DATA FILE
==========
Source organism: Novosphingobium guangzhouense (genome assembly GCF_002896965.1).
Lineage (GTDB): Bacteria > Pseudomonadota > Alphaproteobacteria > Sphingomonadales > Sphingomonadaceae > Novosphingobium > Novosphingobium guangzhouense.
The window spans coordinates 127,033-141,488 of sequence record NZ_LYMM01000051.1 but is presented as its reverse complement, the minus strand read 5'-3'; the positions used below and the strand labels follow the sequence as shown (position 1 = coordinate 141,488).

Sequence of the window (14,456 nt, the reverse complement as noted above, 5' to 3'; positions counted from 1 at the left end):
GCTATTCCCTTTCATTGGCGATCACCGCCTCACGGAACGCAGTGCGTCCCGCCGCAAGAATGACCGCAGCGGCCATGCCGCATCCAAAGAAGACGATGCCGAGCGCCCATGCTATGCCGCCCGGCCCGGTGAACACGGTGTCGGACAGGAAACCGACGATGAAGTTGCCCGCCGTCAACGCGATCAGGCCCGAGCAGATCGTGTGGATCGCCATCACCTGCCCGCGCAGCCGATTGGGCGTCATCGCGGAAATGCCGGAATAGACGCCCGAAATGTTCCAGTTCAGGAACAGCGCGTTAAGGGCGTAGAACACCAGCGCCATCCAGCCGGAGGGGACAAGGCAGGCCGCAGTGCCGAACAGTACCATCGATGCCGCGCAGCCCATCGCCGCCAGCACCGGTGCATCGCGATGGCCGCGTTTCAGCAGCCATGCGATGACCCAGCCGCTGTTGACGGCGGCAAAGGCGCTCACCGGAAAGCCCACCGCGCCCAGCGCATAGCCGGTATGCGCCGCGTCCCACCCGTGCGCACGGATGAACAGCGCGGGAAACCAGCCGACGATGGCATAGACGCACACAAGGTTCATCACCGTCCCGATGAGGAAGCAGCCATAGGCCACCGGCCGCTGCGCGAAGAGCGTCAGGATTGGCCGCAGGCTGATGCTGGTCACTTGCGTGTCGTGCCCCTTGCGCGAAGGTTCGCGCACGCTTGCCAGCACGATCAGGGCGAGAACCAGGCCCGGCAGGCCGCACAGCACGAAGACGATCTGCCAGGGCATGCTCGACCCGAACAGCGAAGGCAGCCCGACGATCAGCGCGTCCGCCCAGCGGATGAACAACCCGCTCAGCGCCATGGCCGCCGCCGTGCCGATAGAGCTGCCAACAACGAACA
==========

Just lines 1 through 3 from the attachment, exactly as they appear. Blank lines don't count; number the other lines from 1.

Source organism: Novosphingobium guangzhouense (genome assembly GCF_002896965.1).
Lineage (GTDB): Bacteria > Pseudomonadota > Alphaproteobacteria > Sphingomonadales > Sphingomonadaceae > Novosphingobium > Novosphingobium guangzhouense.
The window spans coordinates 127,033-141,488 of sequence record NZ_LYMM01000051.1 but is presented as its reverse complement, the minus strand read 5'-3'; the positions used below and the strand labels follow the sequence as shown (position 1 = coordinate 141,488).